Chavista Guisonomics 101, part I: Why the Government never loses money with Argentinean bonds

June 19, 2008

The word guiso in Spanish means stew and is used as
slang  for those fraudulent transactions or deals that take place whenever
two or more parties find a way to fix things in such a way that they can make a
lot of money.

In the Chavez revolution, Guisonomics has truly become a
science thanks to the wonders and arbitrage provided by foreign exchange
controls. Simply put, the fact that the Government has access to or decides who
has access to foreign currency, allows it to generate huge amounts of profits
from the artificial arbitrage between the official and the parallel swap
exchange rate.

In fact, hiding behind the exchange controls, corrupt
Government officials can obtain illegal profits in magnitudes never seen before
in Venezuelas history of corruption. Sometimes, there is not even enrichment
involved, just the ability to use creative accounting and the artificiality
of the exchange rate to help the revolution and/or its friends without most
people noticing or even realizing what is going on.

In this first installment of Guisonomics 101, I will
describe the simplest transaction there is, in order to prepare you for some
transactions that I expect will be in the news in the next few days.

If you have been following the news lately fo example, Argentinean
bonds have
been dropping like a stone
in the last few days as the conflict between the
Kirchner Government and the farmers has intensified. In fact, talk of a second
Argentinean default in this decade have also
intensified
as that countrys debt levels reach historical highs once
again.

But if you have been following the news, it has been Chavez
and Venezuela that have been saving the day for Argentina buying close to US$
6.5 billion in the last three years of the countrys debt.

Only three weeks ago, Venezuela bought about US$ 1.4 billion
of that countrys bonds the so called Boden issue, of which between US$ 400 to US$ 600 million has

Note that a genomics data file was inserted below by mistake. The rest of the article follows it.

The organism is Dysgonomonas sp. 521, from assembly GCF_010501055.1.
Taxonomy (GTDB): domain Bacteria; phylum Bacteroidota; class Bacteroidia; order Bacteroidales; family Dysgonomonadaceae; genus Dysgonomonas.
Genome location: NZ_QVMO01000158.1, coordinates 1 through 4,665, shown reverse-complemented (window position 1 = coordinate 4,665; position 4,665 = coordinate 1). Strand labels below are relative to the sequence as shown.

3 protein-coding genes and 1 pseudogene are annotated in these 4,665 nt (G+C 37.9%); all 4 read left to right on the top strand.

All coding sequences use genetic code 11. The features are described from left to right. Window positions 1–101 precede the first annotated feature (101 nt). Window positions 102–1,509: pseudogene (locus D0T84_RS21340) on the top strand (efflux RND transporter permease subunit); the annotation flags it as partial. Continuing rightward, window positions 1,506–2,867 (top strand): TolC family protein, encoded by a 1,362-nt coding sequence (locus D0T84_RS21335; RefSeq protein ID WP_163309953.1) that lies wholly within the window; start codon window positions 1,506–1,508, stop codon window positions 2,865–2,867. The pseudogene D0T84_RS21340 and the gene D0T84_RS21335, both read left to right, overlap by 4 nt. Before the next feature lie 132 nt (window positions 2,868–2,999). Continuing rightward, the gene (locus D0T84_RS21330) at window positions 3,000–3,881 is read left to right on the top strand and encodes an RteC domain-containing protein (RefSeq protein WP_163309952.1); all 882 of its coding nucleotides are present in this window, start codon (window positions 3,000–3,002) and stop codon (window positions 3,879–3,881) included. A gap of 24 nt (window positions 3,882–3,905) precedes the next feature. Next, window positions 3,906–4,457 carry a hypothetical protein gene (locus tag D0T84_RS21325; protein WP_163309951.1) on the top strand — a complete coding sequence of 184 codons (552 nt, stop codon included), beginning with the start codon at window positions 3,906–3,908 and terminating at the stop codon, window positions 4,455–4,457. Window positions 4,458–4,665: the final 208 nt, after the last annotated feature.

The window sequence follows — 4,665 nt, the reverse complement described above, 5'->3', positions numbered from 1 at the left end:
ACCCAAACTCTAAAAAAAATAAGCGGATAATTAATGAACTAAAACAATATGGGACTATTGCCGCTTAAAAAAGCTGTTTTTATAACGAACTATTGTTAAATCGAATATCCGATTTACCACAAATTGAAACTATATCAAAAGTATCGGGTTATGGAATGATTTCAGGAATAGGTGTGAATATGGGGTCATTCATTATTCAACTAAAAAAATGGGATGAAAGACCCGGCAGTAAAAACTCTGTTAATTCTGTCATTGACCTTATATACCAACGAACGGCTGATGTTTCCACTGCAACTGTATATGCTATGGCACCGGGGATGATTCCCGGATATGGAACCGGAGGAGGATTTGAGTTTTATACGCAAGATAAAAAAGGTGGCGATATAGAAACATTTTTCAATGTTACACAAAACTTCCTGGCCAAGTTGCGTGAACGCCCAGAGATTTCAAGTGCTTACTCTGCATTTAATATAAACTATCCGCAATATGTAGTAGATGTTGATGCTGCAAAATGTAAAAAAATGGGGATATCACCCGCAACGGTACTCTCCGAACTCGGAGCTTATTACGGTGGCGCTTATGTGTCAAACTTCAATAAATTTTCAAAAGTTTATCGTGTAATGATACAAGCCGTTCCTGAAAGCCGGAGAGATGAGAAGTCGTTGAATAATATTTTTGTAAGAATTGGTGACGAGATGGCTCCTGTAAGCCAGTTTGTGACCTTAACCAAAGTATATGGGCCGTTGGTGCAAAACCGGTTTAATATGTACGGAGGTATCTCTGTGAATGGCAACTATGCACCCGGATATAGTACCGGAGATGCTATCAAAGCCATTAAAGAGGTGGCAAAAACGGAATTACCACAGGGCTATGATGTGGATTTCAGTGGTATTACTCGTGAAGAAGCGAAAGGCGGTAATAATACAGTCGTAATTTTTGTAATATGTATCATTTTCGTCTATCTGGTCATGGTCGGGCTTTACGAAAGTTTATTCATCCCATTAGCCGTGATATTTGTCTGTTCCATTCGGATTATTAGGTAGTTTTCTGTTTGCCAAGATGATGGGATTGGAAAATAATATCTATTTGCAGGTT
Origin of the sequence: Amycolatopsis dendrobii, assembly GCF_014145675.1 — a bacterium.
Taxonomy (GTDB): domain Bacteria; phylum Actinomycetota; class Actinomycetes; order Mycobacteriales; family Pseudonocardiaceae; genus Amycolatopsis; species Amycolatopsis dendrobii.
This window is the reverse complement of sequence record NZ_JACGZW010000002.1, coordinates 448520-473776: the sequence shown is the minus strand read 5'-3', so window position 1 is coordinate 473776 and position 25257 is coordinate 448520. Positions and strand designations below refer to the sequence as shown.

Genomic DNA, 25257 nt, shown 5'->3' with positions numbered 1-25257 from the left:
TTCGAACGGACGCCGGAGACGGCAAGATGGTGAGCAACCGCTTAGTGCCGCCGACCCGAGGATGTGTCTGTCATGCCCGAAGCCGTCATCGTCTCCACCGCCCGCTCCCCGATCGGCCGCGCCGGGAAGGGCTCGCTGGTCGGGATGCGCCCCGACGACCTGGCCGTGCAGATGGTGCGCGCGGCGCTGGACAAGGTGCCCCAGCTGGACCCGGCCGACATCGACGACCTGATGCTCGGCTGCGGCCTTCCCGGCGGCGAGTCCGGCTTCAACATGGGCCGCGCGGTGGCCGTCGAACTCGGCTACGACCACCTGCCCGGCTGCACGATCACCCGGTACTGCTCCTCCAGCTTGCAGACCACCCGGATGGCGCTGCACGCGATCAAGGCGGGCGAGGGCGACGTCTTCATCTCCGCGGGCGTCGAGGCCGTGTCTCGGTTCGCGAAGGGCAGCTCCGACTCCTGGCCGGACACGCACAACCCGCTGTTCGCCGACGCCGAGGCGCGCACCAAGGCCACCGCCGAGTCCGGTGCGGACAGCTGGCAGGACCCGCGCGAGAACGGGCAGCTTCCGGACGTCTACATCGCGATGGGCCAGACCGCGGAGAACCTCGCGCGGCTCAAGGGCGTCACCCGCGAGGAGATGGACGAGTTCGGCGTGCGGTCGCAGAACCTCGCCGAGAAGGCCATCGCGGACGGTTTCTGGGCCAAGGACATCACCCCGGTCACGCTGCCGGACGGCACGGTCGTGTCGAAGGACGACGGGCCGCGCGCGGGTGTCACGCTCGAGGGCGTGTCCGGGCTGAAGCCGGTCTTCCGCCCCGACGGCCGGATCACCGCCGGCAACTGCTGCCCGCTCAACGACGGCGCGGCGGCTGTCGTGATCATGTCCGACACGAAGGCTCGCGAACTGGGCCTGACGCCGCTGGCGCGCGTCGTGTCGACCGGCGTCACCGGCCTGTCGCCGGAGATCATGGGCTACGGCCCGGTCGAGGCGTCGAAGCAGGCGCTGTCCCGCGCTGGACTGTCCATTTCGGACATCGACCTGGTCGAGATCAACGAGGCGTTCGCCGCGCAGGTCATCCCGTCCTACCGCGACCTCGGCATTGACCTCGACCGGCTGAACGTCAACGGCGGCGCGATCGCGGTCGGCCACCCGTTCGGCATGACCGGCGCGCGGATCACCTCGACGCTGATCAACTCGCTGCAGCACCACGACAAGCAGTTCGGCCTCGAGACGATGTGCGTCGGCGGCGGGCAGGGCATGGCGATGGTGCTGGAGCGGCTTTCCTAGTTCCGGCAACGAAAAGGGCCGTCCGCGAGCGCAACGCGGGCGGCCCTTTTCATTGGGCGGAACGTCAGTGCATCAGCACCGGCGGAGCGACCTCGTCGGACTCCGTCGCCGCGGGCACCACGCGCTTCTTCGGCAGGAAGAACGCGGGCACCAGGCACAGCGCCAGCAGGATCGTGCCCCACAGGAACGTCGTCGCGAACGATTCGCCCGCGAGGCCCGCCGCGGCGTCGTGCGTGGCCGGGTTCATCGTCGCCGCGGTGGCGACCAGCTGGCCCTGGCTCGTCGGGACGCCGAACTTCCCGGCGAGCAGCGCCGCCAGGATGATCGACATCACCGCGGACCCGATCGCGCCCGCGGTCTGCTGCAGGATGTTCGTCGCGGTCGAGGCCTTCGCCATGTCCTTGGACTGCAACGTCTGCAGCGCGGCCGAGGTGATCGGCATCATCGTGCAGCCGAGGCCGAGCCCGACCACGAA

been sold by the Government in order to lower the parallel swap rate. Thus, there is about US$ 800 million left and their prices have been dropping.

But, you may wonder, has Venezuela lost money because these
bonds have dropped in the international markets?

The answer is no, because thanks to some of the elemental
principles of Chavista Guisonomics, for the Venezuelan Government it is very
difficult, if not impossible,  to lose money in
these transactions.

Say what?

This almost magical trick is possible, because
accounting-wise, for the Government all Bolivars are valued at Bs. 2.15 to the
US$, while it can manage to sell dollars at a much higher rate in the swap market.

Lets look at an
example:

Suppose the Government buys one million dollars of
Argentienan bonds. From an accounting point of view, only the exchange of
Bolivars is registered, thus, the US$ 1 million cost Bs. 2.15 million.

Let us assume, that the Venezuelan Government bought the
bonds at a price of 100% and that they drop 20 points to 80%. (These prices are
faked for illustration purposes). How can the Venezuelan Government make money
if they have dropped so much?

Easy. It can sell these bonds to a local bank at 110% of its
value, but at the official rate of exchange of Bs. 2.15 per US$. Thus, the Government bought the bonds
at 100% and sold them at 110% for a tidy 10% profit of 215,000 Bolivars, even as the
bonds dropped in price.

But why would the local bank buy them? Also easy. The local
bank paid 110% for them at the official rate of exchange or Bs. 2.365 million
(1.1×2.15).

But then it turns around and sells the bonds at 80% of their
value in the international markets. Thus, it receives US$ 800,000 for them.
Thus, the local bank paid in the end Bs. 2.956 (Bs. 2.365 million divided by US$ 800,000) for each dollar
it receives.

But since the swap rate is somewhere between Bs. 3.4 and 3.5
per US$, the local bank makes roughly half a Bolivar per dollar or 16.9% profit
in the sale of those US$800,000 to the swap market.

Thus, the Government makes money, the bank makes money and
there is indeed such a thing as a free lunch in Chavista Guisonomics.

Or is there?

More in Part II

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